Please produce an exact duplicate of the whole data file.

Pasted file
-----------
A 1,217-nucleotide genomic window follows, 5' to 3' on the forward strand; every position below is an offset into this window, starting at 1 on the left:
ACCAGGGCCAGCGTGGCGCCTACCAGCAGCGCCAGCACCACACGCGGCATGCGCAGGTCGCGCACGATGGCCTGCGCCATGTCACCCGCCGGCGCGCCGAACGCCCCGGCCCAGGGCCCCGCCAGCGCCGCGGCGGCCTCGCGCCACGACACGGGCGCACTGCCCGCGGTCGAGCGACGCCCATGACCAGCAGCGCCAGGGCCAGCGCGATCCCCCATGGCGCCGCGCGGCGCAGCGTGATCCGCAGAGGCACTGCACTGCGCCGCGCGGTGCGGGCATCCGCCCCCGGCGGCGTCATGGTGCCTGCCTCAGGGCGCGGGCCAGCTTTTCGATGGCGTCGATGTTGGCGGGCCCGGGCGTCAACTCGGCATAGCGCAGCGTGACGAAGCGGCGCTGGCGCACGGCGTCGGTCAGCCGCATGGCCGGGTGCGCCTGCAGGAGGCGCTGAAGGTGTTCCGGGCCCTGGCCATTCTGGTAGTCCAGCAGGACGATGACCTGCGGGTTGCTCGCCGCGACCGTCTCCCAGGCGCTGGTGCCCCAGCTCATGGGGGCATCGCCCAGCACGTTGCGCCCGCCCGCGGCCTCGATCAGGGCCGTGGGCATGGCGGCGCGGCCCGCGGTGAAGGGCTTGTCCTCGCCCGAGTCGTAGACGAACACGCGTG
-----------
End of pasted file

A 1,217-nucleotide genomic window follows, 5' to 3' on the forward strand; every position below is an offset into this window, starting at 1 on the left:
ACCAGGGCCAGCGTGGCGCCTACCAGCAGCGCCAGCACCACACGCGGCATGCGCAGGTCGCGCACGATGGCCTGCGCCATGTCACCCGCCGGCGCGCCGAACGCCCCGGCCCAGGGCCCCGCCAGCGCCGCGGCGGCCTCGCGCCACGACACGGGCGCACTGCCCGCGGTCGAGCGACGCCCATGACCAGCAGCGCCAGGGCCAGCGCGATCCCCCATGGCGCCGCGCGGCGCAGCGTGATCCGCAGAGGCACTGCACTGCGCCGCGCGGTGCGGGCATCCGCCCCCGGCGGCGTCATGGTGCCTGCCTCAGGGCGCGGGCCAGCTTTTCGATGGCGTCGATGTTGGCGGGCCCGGGCGTCAACTCGGCATAGCGCAGCGTGACGAAGCGGCGCTGGCGCACGGCGTCGGTCAGCCGCATGGCCGGGTGCGCCTGCAGGAGGCGCTGAAGGTGTTCCGGGCCCTGGCCATTCTGGTAGTCCAGCAGGACGATGACCTGCGGGTTGCTCGCCGCGACCGTCTCCCAGGCGCTGGTGCCCCAGCTCATGGGGGCATCGCCCAGCACGTTGCGCCCGCCCGCGGCCTCGATCAGGGCCGTGGGCATGGCGGCGCGGCCCGCGGTGAAGGGCTTGTCCTCGCCCGAGTCGTAGACGAACACGCGTG